V.v.20. When a certain respected old man saw that his disciple was grievously troubled with sexual thoughts he asked him, "Do you wish that I should ask the Lord to take this burden from you?"
But he replied, "I can see, father, that if I work at it, even though the burden of such work is very heavy, there will be fruition in due course. But pray for me to the Lord to give me strength to bear it."
And the old man said, "Now I know that you are far advanced along the way and have outstripped me."
V.v.21. It was told of a certain old man who had gone into Scete that his disciple had been with him since the time when milk was his only food, and having been brought up in a monastery he had no idea of what women were. But when he grew up, to the old man's astonishment he described how the devil showed him women's clothing in dreams. For when he went up to Egypt with him for the first time and saw women he said to him, "Father those people are like what I saw in my dreams in Scete."
And the old man said, "These are the monks of the world, my son. They wear a habit rather different from ours, and live in different hermitages."
And as they went back to their cell the old man marvelled that the demons had showed him images of women in Scete.
V.v.22. (Also in III.11) A certain brother in Scete was being severely tried by the devil, who kept on putting into his mind memories of a certain beautiful woman, and this grievously disturbed him. And in the mercy of God it so happened that another brother came down from Egypt and joined him in Scete. In the course of conversation he mentioned that the wife of a certain person was dead, who happened to be that same woman who had been throwing him off balance. Hearing this he put on his cloak that night and went up to the place where he had been told she was buried. He dug down till he was able to take out some of the decaying remains and wrap them in his cloak, which he then kept in this cell after his return. And when it had got really putrid, he would put it in front of him and scold his own thoughts thus, "See the object of your desires - posses it, enjoy it!"
And so by the use of this putrescence he rebuked himself until his craving died.
V.v.23. A certain man once came to Scete to be a monk and brought his newly weaned son with him, who when grown to adolescence began to be attacked and provoked by demons. He said to his father, "I am going back to the world. I can't resist these bodily desires."
His father however tried to calm him down, but the young man said, "I really can't bear it, father, Let me go back to the world."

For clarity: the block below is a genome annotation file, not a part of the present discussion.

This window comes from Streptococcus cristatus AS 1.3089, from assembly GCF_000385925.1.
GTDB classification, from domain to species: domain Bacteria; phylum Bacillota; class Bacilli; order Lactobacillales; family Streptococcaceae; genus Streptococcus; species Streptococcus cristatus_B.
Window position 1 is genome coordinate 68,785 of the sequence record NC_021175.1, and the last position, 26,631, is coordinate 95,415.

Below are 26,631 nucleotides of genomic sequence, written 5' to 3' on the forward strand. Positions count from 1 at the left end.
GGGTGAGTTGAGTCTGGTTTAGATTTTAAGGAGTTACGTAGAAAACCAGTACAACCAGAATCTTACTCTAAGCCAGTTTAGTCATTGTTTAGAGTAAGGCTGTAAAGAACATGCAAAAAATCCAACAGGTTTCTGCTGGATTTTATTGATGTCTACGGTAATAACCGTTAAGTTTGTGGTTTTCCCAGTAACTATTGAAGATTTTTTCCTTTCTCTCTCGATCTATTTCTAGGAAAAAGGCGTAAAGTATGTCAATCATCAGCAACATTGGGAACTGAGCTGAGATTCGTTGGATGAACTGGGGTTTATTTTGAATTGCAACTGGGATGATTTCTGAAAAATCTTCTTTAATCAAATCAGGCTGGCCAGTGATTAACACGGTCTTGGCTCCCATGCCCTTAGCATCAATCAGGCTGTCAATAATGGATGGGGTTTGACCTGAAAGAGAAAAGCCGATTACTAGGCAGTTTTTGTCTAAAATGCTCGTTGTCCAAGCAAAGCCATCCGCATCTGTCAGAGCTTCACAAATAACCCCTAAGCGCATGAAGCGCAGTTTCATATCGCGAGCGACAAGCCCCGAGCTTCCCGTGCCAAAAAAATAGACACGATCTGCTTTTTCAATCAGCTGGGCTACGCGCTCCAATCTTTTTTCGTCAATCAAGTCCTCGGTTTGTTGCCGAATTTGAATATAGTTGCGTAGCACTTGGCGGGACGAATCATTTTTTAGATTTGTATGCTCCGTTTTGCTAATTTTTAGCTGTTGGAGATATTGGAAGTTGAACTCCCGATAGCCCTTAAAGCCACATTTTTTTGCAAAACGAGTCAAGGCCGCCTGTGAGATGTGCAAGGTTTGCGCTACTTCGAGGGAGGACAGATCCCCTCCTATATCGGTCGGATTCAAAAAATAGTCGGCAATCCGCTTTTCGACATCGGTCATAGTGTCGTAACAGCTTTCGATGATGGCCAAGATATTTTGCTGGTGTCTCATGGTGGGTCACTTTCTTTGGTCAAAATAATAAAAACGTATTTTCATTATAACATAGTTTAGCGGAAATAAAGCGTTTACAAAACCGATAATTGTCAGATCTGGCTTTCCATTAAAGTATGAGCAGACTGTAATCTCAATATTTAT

His father said, "Hear me just this once, my son. Take forty loaves and enough palm leaves for forty days work and go into the inner desert, and stay there for forty days, and let God's will be done." Obedient to his father, he went into the inner desert, staying there at his work of making mats out of the dried palm leaves and eating dry bread. After twenty days without incident there appeared to him a devilish apparition in the shape of an Ethiopian woman sitting in front of him, stinking and foul of face, such that unable to endure it he turned violently away from her. And she said to him, "In the hearts of men I am able to appear beautiful, but because of your obedience and the labour you have persevered in, God has not allowed me to lead you astray, but made me show you how foul I am."
He immediately got up and giving thanks to God ran to his father, and said to him, "I no longer want to go back to the world, father, for I have seen the work of the devil and his foulness."
His father had realised this would happen, and said to him, "If only you had stayed the full forty days as I had said, you would have seen even greater things than these."
V.v.24. (Also in 11I.14) A certain old man who lived in a very distant part of the desert had a mother who after many years wanted to see him again and having enquired where he lived, set out to take the road to the desert. Meeting up with a camel train she joined them and travelled into the desert with them. But she was led astray by the devil, for when she had arrived at the old man's door she established her identity by certain signs and stayed with him saying, "I am your mother."
Now another monk living in a lower part of the desert who was in the habit of filling a bowl with water at the time for his meal, suddenly found that the bowl was tipped over and the water poured out on the ground. Inspired by God he said to himself, "I will go into the inner desert to tell the seniors about the incident of the spilt water."
So he got up and went on his journey and when it got to be late at night he went to sleep in a temple of idols by the side of the road. In the middle of the night he heard the demons saying, "This night we have led that monk into sexual sin."
He was sad when he heard this and coming to the old man whom he found to be in a similar sad state he said, "What shall I do, father? For I filled my bowl with water but at the hour for my meal it was all poured out."
And the old man said to him, "You are coming to consult me because your bowl of water has tipped over? But what shall I do, for this night I have fallen into sexual sin."
"I know", was the reply.
"How do you know that?" he asked.
"I was sleeping in the temple", he said, "and I heard the demons talking about you."